While the attention that Marian gives the young Leo begins what he calls his “spiritual transformation,” Leo’s interactions with the men in the story are equally important in his attempts to figure what coming of age might actually mean for him. His father is no longer alive, and his experiences as Brandham Hall present him with different ideals of masculinity through the rough, unrefined physicality of Ted and the restrained status and manners of Trimingham. Leo’s loyalties change throughout the text as he tries to figure out what it means to be a man. Through this process, Hartley shows what happens when these contrasting ideals come into conflict, both in the way Leo switches allegiance between different men and in his ultimate rejection, in adulthood, of “emotions” altogether. It’s also not just within Leo that these masculine ideals compete: Marian, too, struggles with a choice between Ted and Trimingham. Of course, she isn’t supposed to have a choice at all—her parents have already chosen Trimingham for her. Yet Ted’s masculinity exerts an irresistible hold on her, and she makes a decision that she wasn’t meant to.
Because his father is dead, Leo does not have any male role models in his home life. Young Leo also feels he has more in common with his mother’s temperament than his father’s. His father was quite blinkered, interested only in collecting rare books, whereas his mother likes “gossip” and “social occasions.” Like young Leo, she likes “to mix with well-dressed people on some smooth lawn.” Because Marcus falls ill with the measles, Leo has more freedom to move about in the adult world and encounter the contrasting examples of masculinity represented by Ted and Trimingham. Leo first encounters a new form of masculinity when he goes swimming with a group from Brandham Hall (he himself is not allowed to swim by orders of his mother). When the group sees the farmer Ted in the water, the farmer’s “mere physical presence” casts “a spell” on Leo. “He was,” Leo notes, “I felt, what a man ought to be, what I should like to be when I grew up.” Ted’s is a raw masculinity that contrasts with the refined mannerisms that surround Leo at Brandham Hall—and this makes him much more attractive to Marian than Lord Trimingham.
Trimingham, for his part, represents the counterpoint to Ted’s masculinity. He is a man of status and shows Leo a form of manhood based on social standing, etiquette, and “gentlemanliness.” Leo is in awe of Trimingham’s powerful title: “It didn’t matter what he looked like: he was a lord first, and a human being, with a face and limbs and body, long, long after.” Where Ted’s masculinity centers on the body, Trimingham’s is structured around social power. He has also just returned from the Boer War, but rarely talks about it—further reflecting his refined take on manhood. Importantly, it’s from him that Leo learns “nothing is ever a lady’s fault”—it is the job of the man, Trimingham says, to take responsibility.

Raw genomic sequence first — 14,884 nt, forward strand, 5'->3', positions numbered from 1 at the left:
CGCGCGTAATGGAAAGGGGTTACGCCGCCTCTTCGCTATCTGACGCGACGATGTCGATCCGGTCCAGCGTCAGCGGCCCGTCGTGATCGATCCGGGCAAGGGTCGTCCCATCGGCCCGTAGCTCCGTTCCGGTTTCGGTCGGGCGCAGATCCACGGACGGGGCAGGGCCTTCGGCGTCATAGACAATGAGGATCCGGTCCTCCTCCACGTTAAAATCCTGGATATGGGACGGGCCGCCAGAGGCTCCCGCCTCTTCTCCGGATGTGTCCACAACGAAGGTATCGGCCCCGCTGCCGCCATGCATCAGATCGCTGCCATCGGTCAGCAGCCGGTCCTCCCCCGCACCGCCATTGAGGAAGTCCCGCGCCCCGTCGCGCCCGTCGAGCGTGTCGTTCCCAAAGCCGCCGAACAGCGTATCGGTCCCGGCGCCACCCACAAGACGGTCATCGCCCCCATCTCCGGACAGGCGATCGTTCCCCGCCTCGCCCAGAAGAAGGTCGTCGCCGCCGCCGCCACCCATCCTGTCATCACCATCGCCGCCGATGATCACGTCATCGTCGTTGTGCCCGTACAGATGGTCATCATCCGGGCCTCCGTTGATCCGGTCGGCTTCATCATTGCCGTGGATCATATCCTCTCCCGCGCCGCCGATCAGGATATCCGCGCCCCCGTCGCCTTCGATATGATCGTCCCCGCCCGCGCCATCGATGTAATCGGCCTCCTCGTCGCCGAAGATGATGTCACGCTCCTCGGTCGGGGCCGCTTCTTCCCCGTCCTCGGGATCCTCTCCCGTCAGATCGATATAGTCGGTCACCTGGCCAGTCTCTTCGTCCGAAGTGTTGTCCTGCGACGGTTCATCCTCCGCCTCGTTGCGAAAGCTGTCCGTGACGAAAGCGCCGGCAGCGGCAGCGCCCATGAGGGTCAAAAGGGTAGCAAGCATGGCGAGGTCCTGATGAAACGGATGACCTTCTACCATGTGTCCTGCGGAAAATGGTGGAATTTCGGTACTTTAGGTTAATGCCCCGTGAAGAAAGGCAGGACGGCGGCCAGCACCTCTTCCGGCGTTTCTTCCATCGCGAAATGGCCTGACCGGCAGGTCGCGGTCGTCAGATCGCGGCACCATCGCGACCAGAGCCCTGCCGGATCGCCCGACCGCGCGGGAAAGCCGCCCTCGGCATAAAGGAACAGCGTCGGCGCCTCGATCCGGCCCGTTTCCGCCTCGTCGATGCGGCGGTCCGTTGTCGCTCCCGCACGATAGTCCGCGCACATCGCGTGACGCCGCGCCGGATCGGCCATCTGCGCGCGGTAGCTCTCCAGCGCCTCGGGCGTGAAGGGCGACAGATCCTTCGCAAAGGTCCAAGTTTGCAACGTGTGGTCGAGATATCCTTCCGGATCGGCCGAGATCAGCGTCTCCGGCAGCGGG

Of course, Leo finds this idea hard to reconcile with Marian’s treatment of Trimingham and her illicit affair, contributing to the build of psychological pressure that results in Leo’s trauma. Yet after the revelation of the affair and Ted’s subsequent suicide, Trimingham appears to live by his own dictum when he marries Marian anyway and treats her and Ted’s love-child as if it were his own. The novel doesn’t make clear whether this is about saving face and preventing a scandal, however, or from a genuinely charitable compassion.
Leo, in his role as go-between, is literally caught in the middle between Ted and Trimingham: social authority versus physical power; refinement versus passion; status versus humility. Further, he is never able to work through or come to a choice about his own preferences between these attributes. Instead, his diary cuts off abruptly after the discovery of Ted and Marian’s affair and Ted’s suicide, with the suggestion that Leo’s own development similarly stopped in that moment. In fact, the suggestion is that Leo gives up on both sides of masculinity that he admired as a youth. He once again “goes between”—he neither lives with “emotions” the way that Ted did, nor attains any of the social refinement and standing that define Trimingham. Instead, in becoming a quiet book-collector, like his own father, he lives only with facts and other people’s books. Leo’s sense as an adult, though, is that this is not any sort of triumph, but rather that it is a failure, and that he is more of a “dull dog” than a man.
Masculinity Quotes in The Go-Between
I gave him the envelope which at once he tore open; and then I knew he must have killed something before I came, for, to my horror, a long smear of blood appeared on the envelope and again on the letter as he held it in his hands.
I cried out: “Oh, don’t do that!” but he did not answer me, he was so engrossed in reading.
I could not tell whether the next ball was on the wicket or not, but it was pitched much further up and suddenly I saw Ted’s face and body swinging round, and the ball, travelling towards me on a rising straight line like a cable stretched between us. Ted started to run and then stopped and stood watching me, wonder in his eyes and a wild disbelief.
“Green, green mon pauvre imbécile, bright green...et savez-vous pourquoi? Parce que vous êtes vert vous-même—you are green yourself, as the poor old English say…it is your true colour, Marian said so.” And he began to dance around me, chanting “Green, green, green.”